He painted the most famous portrait of Sir Thomas More.

Opening on February 11 and running through May 15, 2022 at the Morgan Library in New York City, this is the first major American exhibit covering the art of Hans Holbein the Younger (1497/8-1543).  Titled “Holbein: Capturing Character”, it travels to the Morgan Library from the Getty Museum in Los Angeles.  Born in Augsburg, trained in Basel, and living a total of 13 years in England, Holbein is considered one of the greatest portraitists of the 16th century.

According to the website of the Morgan Library, this exhibit “span[s] Holbein’s entire career, it starts with his early years in Basel, where Holbein was active in the book trade and created iconic portraits of the great humanist scholar Erasmus of Rotterdam (1466–1536).”

Sir Thomas More by Hans Holbein the Younger

“Holbein stayed in England in 1526–1528 and moved there permanently in 1532, quickly becoming the most sought-after artist among the nobles, courtiers, and foreign merchants of the Hanseatic League.  In addition to showcasing Holbein’s renowned drawn and painted likenesses of these sitters, the exhibition highlights the artist’s activities as a designer of prints, printed books, personal devices (emblems accompanied by mottos), and jewels. This varied presentation reveals the artist’s wide-ranging contributions to the practice of personal definition in the Renaissance. Works by Holbein’s famed contemporaries, such as Jan Gossaert (ca. 1478–1532) and Quentin Metsys (1466–1530), and a display of intricate period jewelry and book bindings offer further insights into new cultural interests in the representation of individual identity, and highlight the visual splendor of the art and culture of the time.”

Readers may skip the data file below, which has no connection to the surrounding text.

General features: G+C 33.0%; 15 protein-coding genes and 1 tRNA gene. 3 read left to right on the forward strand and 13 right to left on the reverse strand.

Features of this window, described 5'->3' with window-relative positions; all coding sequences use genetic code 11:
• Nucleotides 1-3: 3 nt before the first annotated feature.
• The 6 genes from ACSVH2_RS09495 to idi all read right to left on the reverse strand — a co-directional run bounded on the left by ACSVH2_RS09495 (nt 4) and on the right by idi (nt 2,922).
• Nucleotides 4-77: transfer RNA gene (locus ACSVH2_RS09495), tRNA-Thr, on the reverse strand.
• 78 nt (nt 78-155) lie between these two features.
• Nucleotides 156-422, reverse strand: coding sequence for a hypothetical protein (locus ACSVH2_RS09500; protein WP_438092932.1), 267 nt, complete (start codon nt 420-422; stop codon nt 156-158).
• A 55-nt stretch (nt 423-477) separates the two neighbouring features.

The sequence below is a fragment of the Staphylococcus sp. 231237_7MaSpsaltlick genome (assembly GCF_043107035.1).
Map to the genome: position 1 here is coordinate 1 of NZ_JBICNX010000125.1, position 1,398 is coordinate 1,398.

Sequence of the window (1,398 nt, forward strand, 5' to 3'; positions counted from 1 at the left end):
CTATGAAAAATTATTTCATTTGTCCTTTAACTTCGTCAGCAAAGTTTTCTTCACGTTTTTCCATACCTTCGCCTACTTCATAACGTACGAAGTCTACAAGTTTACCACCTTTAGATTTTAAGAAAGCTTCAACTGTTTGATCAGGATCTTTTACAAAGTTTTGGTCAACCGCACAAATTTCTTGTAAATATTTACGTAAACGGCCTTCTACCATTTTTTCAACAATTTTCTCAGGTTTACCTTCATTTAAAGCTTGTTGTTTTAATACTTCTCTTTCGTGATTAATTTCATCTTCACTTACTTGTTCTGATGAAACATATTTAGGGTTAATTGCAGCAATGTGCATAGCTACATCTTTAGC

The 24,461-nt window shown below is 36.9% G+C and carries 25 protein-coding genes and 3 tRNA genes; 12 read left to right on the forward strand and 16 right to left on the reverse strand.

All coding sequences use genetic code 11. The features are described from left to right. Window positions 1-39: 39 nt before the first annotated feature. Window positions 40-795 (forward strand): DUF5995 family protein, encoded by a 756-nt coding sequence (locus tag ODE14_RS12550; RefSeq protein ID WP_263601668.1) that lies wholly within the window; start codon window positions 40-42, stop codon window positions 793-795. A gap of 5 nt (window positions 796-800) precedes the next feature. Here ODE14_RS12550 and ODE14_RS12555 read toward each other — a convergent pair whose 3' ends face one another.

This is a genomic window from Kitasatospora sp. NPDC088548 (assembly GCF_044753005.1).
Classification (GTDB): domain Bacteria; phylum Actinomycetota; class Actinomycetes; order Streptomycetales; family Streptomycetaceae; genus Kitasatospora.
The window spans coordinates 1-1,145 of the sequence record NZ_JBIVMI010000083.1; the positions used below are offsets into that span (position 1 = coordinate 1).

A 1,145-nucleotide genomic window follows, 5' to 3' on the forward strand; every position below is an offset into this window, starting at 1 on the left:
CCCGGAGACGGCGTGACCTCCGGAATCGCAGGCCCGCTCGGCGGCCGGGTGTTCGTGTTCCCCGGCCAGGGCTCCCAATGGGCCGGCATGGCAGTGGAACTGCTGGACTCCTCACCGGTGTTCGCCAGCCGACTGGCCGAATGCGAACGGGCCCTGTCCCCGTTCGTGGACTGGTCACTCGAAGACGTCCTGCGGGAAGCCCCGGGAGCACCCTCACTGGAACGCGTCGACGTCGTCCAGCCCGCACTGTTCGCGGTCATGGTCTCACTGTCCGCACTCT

Ricardians might be interested to know that Rowland Lockey (1565-1616) “in the style of Hans Holbein the Younger” painted More’s family, and some believe that portrait contains numerous visual clues as to the fates of the “Princes in the Tower” – the sons of Edward IV who mysteriously disappeared from sight in 1483. There is a theory that the Lockey portrait was actually painted by Holbein – and perhaps whomever painted it knew something that Thomas More didn’t?

Speaking of which, and for those intrigued about the Princes in the Tower, check out Matt Lewis’s book “Survival of the Princes in the Tower”.  Matt is currently the Chair of the Richard III Society, CLG, in the United Kingdom.